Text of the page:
Oxygen concentrators are crucial medical devices for many people. They supply constant pure oxygen to patients for breathing assistance. Every new or used oxygen concentrator may succumb to wear and tear from strenuous use. Wear and tear causes multiple issues that could affect the device’s performance. Learn the reasons why an oxygen concentrator would stop working, specifically its power, alert system, and troubleshooting procedures.
Before reviewing the necessary power and troubleshooting protocols, you must know the safety considerations when your oxygen concentrator breaks. Before anything else, switch to a backup oxygen source if you rely on a continuous flow for life support. On top of that, you should not dismantle the machine yourself. You may cause greater issues than the original malfunction. Keep your device away from heat, smoke, pollution, and water as well as other liquids. Each of these can permanently damage your equipment and make it unusable.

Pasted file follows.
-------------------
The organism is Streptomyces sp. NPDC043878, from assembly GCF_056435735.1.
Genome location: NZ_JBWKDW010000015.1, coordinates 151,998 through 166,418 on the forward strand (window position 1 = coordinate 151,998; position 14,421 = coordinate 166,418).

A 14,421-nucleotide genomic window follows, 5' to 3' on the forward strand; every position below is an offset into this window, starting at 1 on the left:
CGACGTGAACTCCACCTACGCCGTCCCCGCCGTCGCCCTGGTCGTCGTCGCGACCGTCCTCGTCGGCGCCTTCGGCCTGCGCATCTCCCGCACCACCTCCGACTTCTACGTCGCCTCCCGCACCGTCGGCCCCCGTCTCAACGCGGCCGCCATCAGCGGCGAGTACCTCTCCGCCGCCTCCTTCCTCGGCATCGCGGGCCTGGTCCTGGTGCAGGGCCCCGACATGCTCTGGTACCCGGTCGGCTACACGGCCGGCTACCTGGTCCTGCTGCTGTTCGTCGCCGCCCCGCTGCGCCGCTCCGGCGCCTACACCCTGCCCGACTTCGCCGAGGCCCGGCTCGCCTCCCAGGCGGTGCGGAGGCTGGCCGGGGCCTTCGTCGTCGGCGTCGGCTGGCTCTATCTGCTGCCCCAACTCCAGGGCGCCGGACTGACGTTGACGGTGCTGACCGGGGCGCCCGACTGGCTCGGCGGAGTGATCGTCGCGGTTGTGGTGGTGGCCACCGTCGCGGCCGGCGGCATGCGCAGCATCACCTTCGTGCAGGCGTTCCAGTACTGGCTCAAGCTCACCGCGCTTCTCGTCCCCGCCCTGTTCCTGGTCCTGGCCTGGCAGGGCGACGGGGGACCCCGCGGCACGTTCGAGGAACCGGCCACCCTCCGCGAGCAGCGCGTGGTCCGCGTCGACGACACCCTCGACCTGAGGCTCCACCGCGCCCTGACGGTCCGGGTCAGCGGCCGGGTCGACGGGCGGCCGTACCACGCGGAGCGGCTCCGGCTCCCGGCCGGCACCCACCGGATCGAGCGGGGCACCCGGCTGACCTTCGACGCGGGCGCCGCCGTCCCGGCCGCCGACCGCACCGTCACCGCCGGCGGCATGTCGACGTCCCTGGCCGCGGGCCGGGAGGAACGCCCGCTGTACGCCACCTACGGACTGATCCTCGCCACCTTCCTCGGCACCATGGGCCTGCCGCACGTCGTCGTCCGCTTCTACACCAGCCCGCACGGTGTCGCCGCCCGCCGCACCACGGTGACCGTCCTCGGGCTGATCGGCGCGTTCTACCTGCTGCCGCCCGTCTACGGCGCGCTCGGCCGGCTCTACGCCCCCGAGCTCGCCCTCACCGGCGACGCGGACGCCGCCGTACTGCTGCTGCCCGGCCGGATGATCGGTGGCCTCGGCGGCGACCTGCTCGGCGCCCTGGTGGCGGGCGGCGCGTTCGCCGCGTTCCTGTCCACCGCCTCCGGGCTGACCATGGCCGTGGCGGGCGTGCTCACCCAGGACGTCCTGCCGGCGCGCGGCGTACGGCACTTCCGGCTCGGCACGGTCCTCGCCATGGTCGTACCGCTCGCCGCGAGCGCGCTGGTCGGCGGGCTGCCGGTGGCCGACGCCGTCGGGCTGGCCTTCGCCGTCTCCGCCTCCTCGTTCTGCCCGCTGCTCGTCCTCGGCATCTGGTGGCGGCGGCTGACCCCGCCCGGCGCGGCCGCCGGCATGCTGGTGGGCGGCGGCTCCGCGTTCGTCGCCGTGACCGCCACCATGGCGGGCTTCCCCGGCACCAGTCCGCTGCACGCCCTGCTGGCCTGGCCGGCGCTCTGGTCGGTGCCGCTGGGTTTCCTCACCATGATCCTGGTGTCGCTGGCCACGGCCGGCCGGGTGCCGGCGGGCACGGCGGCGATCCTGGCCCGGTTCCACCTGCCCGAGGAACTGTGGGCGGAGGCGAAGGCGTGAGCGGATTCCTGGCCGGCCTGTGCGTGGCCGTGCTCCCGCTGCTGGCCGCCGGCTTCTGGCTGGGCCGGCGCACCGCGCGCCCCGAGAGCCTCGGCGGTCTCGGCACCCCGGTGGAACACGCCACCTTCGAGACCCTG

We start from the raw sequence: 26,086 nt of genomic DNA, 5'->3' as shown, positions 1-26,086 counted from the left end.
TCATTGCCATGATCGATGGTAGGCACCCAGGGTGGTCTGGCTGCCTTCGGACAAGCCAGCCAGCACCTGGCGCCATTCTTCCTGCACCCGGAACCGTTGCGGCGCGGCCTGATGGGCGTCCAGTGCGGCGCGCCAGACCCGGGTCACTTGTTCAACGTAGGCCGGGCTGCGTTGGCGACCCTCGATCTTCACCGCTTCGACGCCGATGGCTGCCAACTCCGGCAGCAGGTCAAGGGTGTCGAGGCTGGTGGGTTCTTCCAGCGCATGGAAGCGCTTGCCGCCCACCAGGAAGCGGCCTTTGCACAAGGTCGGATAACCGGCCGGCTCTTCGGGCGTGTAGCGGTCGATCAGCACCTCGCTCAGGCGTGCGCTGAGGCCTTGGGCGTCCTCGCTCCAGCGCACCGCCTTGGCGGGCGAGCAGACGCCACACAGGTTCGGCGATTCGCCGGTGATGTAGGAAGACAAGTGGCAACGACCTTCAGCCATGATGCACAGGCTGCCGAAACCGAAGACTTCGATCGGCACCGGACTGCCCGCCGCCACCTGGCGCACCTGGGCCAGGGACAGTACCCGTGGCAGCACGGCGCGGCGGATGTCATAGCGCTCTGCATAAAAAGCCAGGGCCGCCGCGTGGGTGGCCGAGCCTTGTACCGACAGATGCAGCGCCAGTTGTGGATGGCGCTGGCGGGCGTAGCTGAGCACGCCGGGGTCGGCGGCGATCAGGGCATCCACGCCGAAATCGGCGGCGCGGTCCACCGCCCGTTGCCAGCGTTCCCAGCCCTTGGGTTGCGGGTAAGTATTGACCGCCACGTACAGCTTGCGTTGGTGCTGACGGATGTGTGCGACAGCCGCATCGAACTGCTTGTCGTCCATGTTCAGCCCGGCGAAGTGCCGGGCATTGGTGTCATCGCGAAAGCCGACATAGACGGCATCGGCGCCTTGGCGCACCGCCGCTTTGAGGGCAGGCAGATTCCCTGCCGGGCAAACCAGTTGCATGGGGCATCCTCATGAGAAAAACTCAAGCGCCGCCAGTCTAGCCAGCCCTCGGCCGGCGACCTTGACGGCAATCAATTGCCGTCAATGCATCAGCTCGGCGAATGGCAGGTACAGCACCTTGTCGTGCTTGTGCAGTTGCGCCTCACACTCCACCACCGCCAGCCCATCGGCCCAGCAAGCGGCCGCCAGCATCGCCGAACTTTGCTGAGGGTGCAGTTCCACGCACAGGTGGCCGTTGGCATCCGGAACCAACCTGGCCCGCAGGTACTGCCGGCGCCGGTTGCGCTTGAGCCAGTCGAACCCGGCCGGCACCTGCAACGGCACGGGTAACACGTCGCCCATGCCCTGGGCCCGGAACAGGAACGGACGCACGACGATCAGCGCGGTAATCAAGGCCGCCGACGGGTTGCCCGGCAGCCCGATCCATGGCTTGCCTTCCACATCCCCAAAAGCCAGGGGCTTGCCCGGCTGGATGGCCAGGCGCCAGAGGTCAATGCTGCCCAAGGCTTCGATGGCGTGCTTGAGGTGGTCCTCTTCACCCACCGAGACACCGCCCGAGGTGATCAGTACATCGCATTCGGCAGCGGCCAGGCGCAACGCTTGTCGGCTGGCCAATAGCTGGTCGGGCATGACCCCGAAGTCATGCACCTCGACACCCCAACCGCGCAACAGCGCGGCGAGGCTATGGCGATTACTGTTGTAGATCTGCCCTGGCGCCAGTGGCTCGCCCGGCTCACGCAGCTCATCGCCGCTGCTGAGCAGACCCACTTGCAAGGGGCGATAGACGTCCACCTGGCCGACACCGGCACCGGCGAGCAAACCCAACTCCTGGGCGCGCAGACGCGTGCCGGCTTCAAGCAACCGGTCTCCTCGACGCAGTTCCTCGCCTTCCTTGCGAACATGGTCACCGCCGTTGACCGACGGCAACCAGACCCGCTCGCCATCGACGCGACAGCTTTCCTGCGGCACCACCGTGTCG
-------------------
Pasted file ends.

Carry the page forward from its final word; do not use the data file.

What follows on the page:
Always remember to know the alerts and errors of your machine. Internal errors can arise if you’re not aware of your control screen functions. Some common alerts include low oxygen, oxygen purity, no breath detection, low or empty battery, battery temperature, system temperature, and other system errors. Of course, you should always have consistent airflow throughout the apparatus. If the intake vent is clogged or blocked, it can affect the oxygen purity. Similarly, the concentrator will not work if it exceeds its internal temperature range. In that case, moving it out of extremely hot or cold areas will likely help. You can always check the owner’s manual for further troubleshooting information too.